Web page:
The Commission is today providing guidance to Member States under the 2023 European Semester Spring Package to build a robust and future-proof economy that secures competitiveness and long-term prosperity for all in the face of a challenging geopolitical environment. This requires an integrated approachacross all policy areas: promoting environmental sustainability, productivity, fairness, and macroeconomic stability.
The European Semester provides the policy coordination framework for that purpose, embedding the implementation of the Recovery and Resilience Facility (RRF) and cohesion policy programmes. The European Semester cycle also provides updated reporting on progress towards the delivery of the Sustainable Development Goals across Member States.
Country Specific Recommendations for Luxembourg
The European Commission recommends that Luxembourg take action in 2023 and 2024 to
- Wind down the energy support measures in force by the end of 2023, using the related savings to reduce the government deficit. Should renewed energy price increases necessitate support measures, ensure that these are targeted at protecting vulnerable households and firms, fiscally affordable, and preserve incentives for energy savings.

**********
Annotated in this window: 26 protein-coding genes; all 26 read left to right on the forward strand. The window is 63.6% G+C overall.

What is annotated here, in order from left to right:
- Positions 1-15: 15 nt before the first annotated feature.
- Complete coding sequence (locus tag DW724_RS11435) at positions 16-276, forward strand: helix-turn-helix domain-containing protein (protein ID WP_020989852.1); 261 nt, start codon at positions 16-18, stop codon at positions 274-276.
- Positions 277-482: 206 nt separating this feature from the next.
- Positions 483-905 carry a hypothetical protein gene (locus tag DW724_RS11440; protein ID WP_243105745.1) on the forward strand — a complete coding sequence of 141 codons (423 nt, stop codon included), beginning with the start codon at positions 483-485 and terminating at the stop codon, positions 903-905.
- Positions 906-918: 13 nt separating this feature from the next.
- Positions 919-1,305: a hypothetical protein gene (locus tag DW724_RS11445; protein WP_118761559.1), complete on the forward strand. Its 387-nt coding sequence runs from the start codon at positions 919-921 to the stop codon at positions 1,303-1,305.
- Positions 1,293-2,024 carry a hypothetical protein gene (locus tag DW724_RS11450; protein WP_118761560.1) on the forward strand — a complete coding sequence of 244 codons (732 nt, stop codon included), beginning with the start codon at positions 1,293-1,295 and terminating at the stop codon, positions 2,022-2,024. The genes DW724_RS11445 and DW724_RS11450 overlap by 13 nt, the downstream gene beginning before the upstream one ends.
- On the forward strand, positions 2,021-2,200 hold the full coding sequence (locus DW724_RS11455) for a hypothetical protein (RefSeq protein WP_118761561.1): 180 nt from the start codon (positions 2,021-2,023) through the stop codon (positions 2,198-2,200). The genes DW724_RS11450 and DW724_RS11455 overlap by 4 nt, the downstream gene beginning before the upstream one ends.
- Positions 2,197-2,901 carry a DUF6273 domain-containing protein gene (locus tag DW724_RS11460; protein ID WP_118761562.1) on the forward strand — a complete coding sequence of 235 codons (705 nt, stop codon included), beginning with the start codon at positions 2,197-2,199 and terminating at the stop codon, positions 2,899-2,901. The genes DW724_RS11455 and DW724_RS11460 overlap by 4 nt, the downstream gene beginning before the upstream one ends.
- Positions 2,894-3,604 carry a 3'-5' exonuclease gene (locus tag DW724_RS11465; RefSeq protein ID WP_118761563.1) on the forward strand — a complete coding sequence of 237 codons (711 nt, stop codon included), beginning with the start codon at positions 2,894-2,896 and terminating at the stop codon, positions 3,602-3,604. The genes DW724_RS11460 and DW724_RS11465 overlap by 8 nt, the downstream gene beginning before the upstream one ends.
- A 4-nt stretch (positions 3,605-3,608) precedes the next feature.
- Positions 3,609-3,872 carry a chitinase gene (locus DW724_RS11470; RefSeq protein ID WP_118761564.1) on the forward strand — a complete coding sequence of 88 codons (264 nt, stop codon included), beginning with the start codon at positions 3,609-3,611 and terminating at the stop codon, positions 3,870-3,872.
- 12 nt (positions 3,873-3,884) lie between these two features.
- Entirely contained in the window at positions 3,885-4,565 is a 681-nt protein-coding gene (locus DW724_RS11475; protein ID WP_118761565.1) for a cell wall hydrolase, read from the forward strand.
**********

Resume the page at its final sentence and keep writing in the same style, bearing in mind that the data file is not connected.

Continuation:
Ensure prudent fiscal policy, in particular by limiting the nominal increase in nationally financed net primary expenditure in 2024 to not more than 4.8%.
Preserve nationally financed public investment and ensure the effective absorption of RRF grants and other EU funds, in particular to foster the green and digital transitions. For the period beyond 2024, continue to pursue a medium-term fiscal strategy of gradual and sustainable consolidation, combined with investments and reforms conducive to higher sustainable growth, to achieve a prudent medium-term fiscal position.